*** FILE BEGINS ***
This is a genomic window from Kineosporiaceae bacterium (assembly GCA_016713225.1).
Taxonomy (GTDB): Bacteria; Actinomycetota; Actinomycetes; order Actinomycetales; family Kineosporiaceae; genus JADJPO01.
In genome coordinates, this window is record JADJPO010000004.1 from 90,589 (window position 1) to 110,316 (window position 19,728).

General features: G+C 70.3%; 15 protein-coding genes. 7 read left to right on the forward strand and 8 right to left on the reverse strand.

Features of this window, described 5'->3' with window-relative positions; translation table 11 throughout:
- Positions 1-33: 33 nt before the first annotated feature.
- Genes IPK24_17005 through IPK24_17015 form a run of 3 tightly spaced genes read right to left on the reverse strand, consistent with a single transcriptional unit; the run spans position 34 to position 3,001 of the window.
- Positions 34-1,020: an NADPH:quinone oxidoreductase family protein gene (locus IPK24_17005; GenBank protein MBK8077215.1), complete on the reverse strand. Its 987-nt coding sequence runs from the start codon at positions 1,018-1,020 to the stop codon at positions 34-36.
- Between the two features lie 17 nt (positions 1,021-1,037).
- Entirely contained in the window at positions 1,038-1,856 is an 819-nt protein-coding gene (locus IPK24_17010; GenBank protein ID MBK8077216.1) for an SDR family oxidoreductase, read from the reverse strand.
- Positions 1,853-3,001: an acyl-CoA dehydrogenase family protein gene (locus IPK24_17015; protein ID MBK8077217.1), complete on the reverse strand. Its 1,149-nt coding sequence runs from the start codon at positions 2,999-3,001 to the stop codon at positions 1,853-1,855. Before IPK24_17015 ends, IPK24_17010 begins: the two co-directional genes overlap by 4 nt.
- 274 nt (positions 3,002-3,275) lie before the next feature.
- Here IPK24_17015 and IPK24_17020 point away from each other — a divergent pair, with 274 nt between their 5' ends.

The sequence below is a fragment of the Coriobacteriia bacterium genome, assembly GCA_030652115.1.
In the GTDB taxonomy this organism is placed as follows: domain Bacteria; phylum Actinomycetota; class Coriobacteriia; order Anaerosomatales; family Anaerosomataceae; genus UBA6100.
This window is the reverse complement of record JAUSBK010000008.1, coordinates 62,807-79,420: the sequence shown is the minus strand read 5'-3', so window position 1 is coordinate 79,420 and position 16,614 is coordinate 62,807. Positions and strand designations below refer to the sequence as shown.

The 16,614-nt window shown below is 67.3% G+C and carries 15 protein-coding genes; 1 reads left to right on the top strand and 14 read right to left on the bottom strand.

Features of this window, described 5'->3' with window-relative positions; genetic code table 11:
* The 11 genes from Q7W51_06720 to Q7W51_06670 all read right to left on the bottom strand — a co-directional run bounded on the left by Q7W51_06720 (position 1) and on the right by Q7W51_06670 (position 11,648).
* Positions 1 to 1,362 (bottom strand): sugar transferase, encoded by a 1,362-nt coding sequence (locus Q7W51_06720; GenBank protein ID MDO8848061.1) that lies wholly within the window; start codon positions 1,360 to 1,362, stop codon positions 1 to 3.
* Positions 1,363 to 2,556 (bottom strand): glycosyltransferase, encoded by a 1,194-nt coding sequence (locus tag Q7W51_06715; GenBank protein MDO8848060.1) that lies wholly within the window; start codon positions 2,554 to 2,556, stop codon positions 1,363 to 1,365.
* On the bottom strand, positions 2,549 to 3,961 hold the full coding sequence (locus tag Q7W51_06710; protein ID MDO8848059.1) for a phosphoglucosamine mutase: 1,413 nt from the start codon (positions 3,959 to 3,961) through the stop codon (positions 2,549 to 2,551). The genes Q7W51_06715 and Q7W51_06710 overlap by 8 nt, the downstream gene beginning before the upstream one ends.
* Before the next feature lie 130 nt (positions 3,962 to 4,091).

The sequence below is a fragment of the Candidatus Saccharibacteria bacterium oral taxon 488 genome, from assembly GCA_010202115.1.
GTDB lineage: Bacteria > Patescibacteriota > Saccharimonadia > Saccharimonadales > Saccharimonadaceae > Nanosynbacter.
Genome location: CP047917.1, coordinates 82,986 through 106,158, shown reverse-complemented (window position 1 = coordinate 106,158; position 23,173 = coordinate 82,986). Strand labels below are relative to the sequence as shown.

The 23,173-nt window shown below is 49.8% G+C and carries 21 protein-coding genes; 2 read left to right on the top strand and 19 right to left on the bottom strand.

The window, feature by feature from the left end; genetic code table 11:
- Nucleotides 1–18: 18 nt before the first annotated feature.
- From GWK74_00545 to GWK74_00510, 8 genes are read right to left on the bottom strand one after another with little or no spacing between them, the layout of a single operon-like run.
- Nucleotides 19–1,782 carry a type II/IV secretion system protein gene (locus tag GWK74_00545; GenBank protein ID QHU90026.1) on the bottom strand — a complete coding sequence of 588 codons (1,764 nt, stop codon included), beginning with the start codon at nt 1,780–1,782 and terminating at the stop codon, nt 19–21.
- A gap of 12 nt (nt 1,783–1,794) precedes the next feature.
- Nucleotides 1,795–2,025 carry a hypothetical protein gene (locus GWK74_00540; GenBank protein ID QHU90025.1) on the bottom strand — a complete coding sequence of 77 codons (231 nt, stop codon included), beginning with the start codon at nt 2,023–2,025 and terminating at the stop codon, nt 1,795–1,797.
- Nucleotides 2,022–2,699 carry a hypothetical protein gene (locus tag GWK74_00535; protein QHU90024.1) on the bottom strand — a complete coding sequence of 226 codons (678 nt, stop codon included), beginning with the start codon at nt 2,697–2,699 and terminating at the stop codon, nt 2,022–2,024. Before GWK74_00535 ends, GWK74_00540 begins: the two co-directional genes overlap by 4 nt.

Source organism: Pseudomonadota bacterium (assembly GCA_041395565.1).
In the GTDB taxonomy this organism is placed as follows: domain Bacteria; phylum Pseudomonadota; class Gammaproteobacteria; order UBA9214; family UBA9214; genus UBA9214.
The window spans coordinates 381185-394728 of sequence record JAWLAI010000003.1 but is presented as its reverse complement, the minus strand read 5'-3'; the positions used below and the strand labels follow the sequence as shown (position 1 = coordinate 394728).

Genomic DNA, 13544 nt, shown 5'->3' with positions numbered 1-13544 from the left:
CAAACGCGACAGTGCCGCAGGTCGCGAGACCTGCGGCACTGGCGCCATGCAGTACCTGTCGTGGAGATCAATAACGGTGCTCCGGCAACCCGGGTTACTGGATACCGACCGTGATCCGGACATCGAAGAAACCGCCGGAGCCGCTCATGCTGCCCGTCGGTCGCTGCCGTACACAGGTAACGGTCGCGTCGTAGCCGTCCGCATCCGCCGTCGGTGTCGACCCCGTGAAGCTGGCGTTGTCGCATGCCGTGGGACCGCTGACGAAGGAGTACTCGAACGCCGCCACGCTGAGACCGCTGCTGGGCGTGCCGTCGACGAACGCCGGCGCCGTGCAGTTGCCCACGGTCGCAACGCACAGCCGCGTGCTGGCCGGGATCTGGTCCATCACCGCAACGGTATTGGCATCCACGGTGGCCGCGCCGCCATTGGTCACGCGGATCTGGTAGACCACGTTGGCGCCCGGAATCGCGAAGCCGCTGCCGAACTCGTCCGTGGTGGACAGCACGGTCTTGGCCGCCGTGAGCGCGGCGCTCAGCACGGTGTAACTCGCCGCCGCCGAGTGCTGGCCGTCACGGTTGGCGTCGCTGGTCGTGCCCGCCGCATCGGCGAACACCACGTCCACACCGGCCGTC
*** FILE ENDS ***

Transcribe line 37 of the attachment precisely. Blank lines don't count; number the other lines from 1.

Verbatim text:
The window spans coordinates 381185-394728 of sequence record JAWLAI010000003.1 but is presented as its reverse complement, the minus strand read 5'-3'; the positions used below and the strand labels follow the sequence as shown (position 1 = coordinate 394728).